Low Vitamin D Levels Associated with Depression

Low vitamin D levels are associated with an elevated risk of depression, researchers at the University of Texas Southwestern Medical Center have found.

Low vitamin D levels are associated with an elevated risk of depression, researchers at the University of Texas Southwestern Medical Center have found.

The researchers looked at 12,594 participants in the Cooper Center Longitudinal Center whose vitamin D levels and depression levels according to the Center for Epidemiological Studies Depression Scale were measured between late 2006 and late 2010. They found that participants with low levels of vitamin D had an increased risk of depression, especially for those with a prior history of depression. Among those with such a prior history, high vitamin D levels corresponded to a 10% reduction in risk of depression.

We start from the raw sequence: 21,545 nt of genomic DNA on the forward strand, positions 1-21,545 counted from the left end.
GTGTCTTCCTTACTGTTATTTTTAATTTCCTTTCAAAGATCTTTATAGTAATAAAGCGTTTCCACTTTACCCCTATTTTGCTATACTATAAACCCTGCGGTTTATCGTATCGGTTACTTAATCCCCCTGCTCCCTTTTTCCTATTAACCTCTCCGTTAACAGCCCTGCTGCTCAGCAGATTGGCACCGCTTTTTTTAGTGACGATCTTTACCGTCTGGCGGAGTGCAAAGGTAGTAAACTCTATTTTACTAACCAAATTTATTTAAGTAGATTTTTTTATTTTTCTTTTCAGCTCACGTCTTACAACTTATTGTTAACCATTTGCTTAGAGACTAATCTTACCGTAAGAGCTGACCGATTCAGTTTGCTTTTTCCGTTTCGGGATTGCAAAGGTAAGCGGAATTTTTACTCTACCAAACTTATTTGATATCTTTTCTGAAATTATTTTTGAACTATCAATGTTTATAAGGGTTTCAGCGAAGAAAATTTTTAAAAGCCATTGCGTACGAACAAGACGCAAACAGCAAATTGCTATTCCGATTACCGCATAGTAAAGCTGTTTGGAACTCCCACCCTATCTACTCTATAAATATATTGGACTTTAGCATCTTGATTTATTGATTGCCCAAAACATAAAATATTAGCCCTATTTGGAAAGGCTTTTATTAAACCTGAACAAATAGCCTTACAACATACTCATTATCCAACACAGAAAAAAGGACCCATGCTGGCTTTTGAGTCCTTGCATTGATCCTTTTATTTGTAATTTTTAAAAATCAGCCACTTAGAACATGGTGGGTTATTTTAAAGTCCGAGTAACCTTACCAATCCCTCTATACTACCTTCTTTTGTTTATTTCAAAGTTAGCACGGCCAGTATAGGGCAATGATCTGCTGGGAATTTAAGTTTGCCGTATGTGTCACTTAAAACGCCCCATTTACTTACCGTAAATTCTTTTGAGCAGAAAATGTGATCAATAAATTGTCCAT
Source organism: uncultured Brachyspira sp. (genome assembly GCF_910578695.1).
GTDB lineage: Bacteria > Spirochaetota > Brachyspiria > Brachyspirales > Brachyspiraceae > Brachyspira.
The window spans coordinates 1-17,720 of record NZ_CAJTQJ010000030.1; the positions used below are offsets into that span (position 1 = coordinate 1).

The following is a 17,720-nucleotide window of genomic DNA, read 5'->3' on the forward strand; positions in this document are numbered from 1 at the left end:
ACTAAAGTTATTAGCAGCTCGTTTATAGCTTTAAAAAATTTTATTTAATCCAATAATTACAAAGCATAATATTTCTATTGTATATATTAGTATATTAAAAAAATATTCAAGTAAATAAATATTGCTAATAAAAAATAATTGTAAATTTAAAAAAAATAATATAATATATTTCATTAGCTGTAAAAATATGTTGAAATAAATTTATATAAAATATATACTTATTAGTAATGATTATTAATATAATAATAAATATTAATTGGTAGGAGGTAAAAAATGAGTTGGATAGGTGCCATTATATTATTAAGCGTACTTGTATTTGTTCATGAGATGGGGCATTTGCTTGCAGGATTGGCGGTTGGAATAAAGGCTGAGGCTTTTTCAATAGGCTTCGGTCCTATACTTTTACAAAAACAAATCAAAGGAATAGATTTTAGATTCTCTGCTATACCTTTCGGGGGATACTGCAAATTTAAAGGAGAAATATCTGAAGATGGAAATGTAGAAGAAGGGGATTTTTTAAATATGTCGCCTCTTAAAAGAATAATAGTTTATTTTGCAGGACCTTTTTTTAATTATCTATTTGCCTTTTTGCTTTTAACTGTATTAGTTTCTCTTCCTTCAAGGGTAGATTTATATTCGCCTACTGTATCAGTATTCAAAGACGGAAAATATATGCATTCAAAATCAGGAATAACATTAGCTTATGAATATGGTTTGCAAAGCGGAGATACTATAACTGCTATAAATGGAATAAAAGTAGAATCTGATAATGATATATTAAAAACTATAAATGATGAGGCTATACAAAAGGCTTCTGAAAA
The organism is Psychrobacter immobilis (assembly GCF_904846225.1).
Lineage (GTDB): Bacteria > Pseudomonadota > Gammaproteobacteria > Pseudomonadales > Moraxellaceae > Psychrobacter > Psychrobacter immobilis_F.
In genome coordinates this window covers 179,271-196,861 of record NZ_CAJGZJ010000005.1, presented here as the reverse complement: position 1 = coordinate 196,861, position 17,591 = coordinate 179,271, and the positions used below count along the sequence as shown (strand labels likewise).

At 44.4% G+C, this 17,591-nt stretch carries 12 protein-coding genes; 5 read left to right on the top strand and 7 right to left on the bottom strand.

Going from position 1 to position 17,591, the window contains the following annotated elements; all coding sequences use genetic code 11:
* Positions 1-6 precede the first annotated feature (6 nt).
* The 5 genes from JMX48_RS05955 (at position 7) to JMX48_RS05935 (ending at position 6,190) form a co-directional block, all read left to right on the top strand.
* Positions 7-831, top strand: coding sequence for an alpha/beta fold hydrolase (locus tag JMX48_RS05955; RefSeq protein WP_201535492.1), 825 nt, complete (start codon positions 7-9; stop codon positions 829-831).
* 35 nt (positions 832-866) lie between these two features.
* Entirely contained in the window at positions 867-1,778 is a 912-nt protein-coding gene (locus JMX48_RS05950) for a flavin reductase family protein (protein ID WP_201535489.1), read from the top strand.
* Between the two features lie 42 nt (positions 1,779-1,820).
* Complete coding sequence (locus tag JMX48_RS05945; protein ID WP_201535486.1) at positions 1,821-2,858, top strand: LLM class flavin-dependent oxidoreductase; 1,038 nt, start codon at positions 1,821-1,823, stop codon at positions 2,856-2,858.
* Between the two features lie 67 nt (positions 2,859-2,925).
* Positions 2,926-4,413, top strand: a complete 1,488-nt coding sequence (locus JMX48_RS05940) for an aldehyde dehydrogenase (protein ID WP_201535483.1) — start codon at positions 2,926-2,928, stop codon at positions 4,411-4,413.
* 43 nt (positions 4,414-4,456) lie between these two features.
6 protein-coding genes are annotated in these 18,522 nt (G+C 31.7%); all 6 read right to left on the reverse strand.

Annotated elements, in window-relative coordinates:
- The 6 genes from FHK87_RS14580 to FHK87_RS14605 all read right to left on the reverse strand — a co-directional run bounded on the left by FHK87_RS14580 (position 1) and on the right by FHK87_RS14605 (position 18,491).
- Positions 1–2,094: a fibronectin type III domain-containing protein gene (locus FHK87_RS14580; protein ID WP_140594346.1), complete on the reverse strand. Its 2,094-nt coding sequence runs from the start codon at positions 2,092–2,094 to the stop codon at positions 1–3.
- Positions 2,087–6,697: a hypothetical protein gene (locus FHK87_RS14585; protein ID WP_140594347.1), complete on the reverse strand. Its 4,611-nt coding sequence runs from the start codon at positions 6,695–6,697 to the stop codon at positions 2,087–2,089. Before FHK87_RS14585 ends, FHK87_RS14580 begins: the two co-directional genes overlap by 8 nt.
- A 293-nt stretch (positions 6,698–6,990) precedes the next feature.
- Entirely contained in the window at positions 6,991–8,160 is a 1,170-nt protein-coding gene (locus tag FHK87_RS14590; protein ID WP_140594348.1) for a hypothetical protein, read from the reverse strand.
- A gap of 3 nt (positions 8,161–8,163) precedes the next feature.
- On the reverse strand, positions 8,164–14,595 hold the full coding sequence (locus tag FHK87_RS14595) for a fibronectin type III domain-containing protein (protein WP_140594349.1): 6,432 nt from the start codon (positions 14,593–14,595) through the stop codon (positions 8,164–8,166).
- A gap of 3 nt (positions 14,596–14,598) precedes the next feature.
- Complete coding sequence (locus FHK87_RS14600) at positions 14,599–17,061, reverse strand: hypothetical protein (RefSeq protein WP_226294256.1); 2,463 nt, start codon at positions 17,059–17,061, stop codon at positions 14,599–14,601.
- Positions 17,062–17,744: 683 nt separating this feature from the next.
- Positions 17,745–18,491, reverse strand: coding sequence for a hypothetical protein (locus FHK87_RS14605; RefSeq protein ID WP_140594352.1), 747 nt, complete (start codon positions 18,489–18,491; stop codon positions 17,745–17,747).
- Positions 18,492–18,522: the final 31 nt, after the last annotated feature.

“These findings suggest that primary care patients with a history of depression may be an important target for assessment of vitamin D levels,” the researchers write in the study abstract.

The study, which was published in Mayo Clinic Proceedings, may help settle the debate surrounding smaller studies that have yielded conflicting results on the question of whether vitamin D and depression are linked. Nonetheless, scientists have not determined whether low levels of vitamin D contribute to the development of depression or whether the disorder itself lowers vitamin D levels. It is thought that vitamin D may affect neurotransmitters, inflammatory markers, and other factors, which could help explain its relationship with depression.